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For Immigrants Who Return After Deportation, Little Chance at Due Process, Say Advocates

Despite increased risks of jail time or deportation without a hearing in immigration court, deported immigrants still struggle to return to the United States.

Aguilar's story isn't unique, say community organizers who helped build support around his case. Signs at The May Day Immigration Rights rally, Washington, DC. (Photo: takomabibelot / Flickr)

Despite increased risks of jail time or deportation without a hearing in immigration court, deported immigrants still struggle to return to the United States.

In 2007, Anibal Fuentes Aguilar left the United States to see his parents in his native Guatemala one last time before they died. The 27-year-old had been in Chicago without papers since he was 16, and knew that getting back into the country after leaving would be difficult. But he had crossed the border before, and besides, he had five of his six brothers waiting for him in the Chicago neighborhood of Albany Park, a port of entry for refugee and immigrant communities from all over the world.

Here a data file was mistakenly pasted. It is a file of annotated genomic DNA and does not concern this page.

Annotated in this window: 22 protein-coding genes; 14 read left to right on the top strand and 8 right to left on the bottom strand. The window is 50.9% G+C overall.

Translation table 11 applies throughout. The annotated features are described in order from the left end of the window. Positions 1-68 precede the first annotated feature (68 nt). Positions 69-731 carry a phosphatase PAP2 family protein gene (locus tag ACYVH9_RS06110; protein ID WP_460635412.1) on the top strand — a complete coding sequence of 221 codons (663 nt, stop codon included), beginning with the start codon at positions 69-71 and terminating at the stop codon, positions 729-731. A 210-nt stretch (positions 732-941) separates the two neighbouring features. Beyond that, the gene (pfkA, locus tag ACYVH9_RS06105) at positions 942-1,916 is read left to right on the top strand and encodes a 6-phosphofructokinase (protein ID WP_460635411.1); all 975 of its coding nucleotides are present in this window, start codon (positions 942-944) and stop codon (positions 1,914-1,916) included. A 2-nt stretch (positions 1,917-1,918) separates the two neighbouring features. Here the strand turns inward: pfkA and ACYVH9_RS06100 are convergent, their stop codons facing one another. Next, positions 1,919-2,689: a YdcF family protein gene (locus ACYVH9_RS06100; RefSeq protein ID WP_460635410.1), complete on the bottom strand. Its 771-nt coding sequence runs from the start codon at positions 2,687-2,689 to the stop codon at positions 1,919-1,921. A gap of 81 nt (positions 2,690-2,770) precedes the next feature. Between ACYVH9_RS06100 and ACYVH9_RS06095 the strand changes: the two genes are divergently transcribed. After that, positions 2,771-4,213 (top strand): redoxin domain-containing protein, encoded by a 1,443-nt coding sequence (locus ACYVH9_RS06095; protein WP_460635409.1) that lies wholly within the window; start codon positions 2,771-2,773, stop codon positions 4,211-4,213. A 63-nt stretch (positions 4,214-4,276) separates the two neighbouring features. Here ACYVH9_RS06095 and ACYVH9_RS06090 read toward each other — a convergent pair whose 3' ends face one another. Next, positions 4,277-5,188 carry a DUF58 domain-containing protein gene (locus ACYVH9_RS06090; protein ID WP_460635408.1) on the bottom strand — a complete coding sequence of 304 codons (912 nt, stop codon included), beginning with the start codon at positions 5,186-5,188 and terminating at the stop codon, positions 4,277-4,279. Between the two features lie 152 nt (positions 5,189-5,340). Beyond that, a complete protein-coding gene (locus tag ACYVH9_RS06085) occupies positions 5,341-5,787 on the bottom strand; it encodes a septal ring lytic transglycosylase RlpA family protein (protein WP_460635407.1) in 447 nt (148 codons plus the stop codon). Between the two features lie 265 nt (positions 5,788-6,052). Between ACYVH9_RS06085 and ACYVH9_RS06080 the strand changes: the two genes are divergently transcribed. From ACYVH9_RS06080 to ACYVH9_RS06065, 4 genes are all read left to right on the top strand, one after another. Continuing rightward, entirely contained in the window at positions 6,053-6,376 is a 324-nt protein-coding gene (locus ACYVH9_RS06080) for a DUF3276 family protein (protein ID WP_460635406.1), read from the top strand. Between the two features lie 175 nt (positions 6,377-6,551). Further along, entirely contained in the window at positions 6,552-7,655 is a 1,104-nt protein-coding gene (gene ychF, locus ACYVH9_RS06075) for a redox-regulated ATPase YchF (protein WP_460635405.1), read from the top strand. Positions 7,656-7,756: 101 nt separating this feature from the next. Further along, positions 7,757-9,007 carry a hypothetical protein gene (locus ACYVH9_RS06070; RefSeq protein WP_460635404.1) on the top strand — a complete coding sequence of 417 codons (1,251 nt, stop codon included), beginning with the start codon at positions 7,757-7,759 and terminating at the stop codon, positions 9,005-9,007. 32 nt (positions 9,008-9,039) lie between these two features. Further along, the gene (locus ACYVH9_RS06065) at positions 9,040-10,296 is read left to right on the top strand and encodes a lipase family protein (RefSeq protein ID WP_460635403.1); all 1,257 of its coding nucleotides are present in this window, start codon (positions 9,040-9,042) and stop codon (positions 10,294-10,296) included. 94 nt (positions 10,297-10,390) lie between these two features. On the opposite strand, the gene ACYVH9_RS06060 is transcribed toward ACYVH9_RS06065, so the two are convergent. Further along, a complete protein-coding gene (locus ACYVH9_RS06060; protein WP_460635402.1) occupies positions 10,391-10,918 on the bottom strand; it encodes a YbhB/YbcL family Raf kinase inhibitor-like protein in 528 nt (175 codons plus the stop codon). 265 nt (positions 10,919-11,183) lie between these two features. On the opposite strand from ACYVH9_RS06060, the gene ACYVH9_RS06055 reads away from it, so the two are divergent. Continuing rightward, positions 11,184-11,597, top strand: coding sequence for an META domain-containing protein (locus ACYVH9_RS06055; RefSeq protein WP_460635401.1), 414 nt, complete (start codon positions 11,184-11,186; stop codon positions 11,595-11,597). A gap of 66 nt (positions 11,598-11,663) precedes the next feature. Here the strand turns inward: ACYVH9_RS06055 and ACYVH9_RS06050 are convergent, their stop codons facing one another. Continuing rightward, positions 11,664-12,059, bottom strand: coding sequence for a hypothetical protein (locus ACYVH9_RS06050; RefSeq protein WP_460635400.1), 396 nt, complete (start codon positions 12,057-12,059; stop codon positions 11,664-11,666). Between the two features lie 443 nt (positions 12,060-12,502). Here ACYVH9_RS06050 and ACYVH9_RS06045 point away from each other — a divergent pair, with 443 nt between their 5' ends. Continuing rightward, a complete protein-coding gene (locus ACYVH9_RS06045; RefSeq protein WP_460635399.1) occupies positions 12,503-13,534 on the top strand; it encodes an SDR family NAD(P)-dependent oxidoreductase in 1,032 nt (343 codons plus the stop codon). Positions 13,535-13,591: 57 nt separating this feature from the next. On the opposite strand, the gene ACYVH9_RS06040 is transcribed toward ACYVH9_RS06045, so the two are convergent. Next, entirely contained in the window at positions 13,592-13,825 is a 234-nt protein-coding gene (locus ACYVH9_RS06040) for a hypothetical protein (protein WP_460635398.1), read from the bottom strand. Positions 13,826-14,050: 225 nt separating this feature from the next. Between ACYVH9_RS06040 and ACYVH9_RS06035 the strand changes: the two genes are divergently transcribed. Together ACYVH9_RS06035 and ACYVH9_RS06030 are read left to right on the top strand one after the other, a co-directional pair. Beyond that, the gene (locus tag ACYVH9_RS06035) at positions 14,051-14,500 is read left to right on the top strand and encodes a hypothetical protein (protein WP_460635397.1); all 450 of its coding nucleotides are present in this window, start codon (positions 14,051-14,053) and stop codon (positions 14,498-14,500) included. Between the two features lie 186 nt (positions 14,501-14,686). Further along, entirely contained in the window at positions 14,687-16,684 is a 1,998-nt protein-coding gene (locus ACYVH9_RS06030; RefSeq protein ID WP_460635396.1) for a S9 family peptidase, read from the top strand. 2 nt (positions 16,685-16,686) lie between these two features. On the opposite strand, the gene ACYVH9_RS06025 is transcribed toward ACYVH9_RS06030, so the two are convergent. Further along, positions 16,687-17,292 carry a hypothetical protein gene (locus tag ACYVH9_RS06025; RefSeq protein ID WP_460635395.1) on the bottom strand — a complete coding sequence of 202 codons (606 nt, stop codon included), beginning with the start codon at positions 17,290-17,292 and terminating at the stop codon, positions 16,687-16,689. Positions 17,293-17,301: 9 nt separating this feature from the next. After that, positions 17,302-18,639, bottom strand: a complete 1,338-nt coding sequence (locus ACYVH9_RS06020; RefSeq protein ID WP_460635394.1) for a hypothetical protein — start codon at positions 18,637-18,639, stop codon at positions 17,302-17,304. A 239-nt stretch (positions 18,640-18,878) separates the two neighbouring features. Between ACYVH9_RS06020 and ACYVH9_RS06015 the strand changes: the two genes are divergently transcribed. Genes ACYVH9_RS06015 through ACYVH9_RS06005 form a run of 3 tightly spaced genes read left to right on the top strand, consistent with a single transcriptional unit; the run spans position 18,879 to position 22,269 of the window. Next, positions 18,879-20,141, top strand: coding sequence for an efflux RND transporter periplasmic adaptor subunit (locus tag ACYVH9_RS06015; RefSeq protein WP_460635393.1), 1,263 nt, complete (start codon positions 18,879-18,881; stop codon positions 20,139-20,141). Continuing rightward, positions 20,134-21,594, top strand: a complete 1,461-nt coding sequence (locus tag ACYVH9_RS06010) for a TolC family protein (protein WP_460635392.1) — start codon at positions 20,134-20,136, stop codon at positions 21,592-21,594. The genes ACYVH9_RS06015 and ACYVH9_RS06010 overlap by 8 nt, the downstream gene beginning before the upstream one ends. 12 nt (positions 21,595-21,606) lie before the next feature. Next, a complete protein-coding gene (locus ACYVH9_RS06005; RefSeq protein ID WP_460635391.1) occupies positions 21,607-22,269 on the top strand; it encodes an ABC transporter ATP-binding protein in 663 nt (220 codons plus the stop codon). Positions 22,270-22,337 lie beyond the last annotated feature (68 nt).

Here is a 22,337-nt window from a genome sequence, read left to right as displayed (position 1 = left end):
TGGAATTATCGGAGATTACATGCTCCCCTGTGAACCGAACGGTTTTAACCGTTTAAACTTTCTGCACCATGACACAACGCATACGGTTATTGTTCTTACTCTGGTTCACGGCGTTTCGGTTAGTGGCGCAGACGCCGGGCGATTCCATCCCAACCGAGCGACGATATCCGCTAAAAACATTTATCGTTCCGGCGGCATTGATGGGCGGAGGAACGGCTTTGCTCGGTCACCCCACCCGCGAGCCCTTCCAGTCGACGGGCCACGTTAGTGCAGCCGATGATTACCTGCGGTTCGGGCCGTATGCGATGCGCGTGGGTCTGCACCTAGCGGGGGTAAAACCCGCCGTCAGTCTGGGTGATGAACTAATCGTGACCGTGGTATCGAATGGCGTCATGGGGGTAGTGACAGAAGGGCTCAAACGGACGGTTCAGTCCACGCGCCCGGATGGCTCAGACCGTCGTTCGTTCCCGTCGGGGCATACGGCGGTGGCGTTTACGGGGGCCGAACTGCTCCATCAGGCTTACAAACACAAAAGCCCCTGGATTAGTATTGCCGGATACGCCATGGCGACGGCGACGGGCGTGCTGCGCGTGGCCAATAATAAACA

Aguilar spent two years in Guatemala, long enough to see his parents pass away and reappraise the economic situation, finding it dismal. He headed north. After several attempts to cross the border in Texas, including an encounter with the Border Patrol that ended in deportation in San Antonio in 2009, he made it back to Chicago in 2010.

Aguilar went back to Albany Park, picked up his work as a day laborer, got married and had a child. Then, on December 13, 2013, officials who may have been immigration agentsknocked on his door, ostensibly looking for someone else. Aguilar says he opened the door, believing they were from the Chicago Police Department.

The encounter ended with Aguilar being given a deportation order. Because he had previously been deported, he would not be heading to immigration court, where there wasa chance that a judge would consider his ties to the country and grant him the opportunity to stay. Instead, he was given an immediate deportation order.

This order is known as a reinstatement of removal, and in recent years it has topped the list of reasons for deportation orders issued by Immigration and Customs Enforcement (ICE). In 2013, 43 percent of detainees – 159,524 people – removed by ICE were issued a “reinstated final order of removal,” according to ICE data analyzed by the Immigration Policy Center.

“The reason they return is because their family is here.”